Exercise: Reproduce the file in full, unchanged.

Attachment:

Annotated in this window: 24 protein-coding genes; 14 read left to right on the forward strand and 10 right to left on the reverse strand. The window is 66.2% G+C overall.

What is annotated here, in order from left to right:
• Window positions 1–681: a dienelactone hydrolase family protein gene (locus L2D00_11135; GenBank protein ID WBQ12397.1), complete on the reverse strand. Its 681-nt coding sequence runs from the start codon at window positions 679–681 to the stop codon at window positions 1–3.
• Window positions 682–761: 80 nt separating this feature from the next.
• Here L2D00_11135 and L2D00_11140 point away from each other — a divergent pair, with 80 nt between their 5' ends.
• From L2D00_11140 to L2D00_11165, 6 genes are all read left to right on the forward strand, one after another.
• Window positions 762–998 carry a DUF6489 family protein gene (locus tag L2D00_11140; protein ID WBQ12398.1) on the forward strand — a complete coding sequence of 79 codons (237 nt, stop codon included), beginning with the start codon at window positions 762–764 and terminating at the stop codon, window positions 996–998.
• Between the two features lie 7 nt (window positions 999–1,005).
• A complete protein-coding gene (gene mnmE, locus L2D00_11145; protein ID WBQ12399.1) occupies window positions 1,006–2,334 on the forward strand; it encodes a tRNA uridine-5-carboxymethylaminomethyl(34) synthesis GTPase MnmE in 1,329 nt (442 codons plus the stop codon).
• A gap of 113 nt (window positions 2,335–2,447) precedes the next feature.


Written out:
Annotated in this window: 24 protein-coding genes; 14 read left to right on the forward strand and 10 right to left on the reverse strand. The window is 66.2% G+C overall.

What is annotated here, in order from left to right:
• Window positions 1–681: a dienelactone hydrolase family protein gene (locus L2D00_11135; GenBank protein ID WBQ12397.1), complete on the reverse strand. Its 681-nt coding sequence runs from the start codon at window positions 679–681 to the stop codon at window positions 1–3.
• Window positions 682–761: 80 nt separating this feature from the next.
• Here L2D00_11135 and L2D00_11140 point away from each other — a divergent pair, with 80 nt between their 5' ends.
• From L2D00_11140 to L2D00_11165, 6 genes are all read left to right on the forward strand, one after another.
• Window positions 762–998 carry a DUF6489 family protein gene (locus tag L2D00_11140; protein ID WBQ12398.1) on the forward strand — a complete coding sequence of 79 codons (237 nt, stop codon included), beginning with the start codon at window positions 762–764 and terminating at the stop codon, window positions 996–998.
• Between the two features lie 7 nt (window positions 999–1,005).
• A complete protein-coding gene (gene mnmE, locus L2D00_11145; protein ID WBQ12399.1) occupies window positions 1,006–2,334 on the forward strand; it encodes a tRNA uridine-5-carboxymethylaminomethyl(34) synthesis GTPase MnmE in 1,329 nt (442 codons plus the stop codon).
• A gap of 113 nt (window positions 2,335–2,447) precedes the next feature.